Inversion is a short name for temperature inversion. A temperature inversion is a high stability layer in the atmosphere where temperature, rather than showing its normal decrease with height, increases with height. Such layers are often surface-based, with coldest temperatures at the surface and temperatures increasing with height above the surface. Such surface-based inversions are usually formed at night and in winter when the ground cools faster than the air above. In fact, inversions are a common nighttime feature year around, since cold temperatures near the ground are produced commonly after sunset when the ground loses heat through outgoing long-wave radiation.
Temperature inversion layers can also form in the free atmosphere above the surface. This often happens when warm air is advected (i.e., blown in) above a layer of cold air.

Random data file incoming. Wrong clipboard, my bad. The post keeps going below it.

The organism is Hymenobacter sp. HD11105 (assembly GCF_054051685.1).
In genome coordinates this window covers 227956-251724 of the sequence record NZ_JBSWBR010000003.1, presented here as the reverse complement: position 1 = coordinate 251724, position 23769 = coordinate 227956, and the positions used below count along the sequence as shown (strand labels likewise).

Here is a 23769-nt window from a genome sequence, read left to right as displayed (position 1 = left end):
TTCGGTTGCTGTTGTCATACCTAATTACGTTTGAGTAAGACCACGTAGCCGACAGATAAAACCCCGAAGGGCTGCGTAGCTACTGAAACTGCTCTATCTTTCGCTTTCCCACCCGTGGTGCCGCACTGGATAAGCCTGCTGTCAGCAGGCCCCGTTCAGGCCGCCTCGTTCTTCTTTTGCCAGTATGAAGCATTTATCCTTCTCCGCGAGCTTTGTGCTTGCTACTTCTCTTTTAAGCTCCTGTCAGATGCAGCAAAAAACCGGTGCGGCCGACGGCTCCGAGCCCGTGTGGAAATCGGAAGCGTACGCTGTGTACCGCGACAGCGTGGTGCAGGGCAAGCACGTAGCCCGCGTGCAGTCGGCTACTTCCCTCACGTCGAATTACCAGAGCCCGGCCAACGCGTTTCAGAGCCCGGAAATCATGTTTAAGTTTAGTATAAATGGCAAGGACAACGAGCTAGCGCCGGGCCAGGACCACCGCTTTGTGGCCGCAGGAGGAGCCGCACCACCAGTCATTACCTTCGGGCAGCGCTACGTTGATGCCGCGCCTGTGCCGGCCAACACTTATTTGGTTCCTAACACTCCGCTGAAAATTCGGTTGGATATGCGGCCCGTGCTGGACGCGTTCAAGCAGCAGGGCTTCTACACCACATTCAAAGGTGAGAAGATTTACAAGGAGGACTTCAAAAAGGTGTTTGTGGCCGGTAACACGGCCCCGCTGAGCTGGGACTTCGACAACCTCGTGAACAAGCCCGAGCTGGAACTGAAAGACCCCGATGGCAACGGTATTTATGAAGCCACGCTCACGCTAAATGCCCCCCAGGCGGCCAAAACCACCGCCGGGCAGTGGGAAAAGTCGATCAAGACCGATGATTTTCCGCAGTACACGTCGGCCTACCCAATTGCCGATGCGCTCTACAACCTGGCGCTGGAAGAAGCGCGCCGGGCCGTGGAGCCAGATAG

The word 'inversion' is used in the local newspapers to refer to the mid-winter pollution events that affect the Salt Lake Valley. Inversions and pollution layers are, in fact, not synonymous. Inversions are a meteorological phenomenon; pollution is produced by a variety of human activities. Pollution can be emitted into and stored in a layer of high atmospheric stability, such as a temperature inversion, but the atmosphere, even when temperature does not increase with height, has sufficient stability to store pollutants and keep them from mixing vertically. In fact, the atmosphere in the Salt Lake Valley in winter, when polluted, is often isothermal, with temperature being more or less constant with height. Further, non-polluted inversions can form in areas where pollution sources are not present. The Salt Lake Basin is a topographic basin where stable layers (including inversions) often form, but the air pollution problem is not caused by inversions, it is caused by pollutants that are emitted into the stable layers. The solution to our pollution problem must come from reducing pollutant emissions. In the meantime, our PCAPS meteorological research program is gaining a better understanding to the meteorological processes that lead to the formation, maintenance and destruction of stable layers within the Salt lake Valley, and we hope this will, with effort, lead to improvements in forecasting stable layer and pollution events.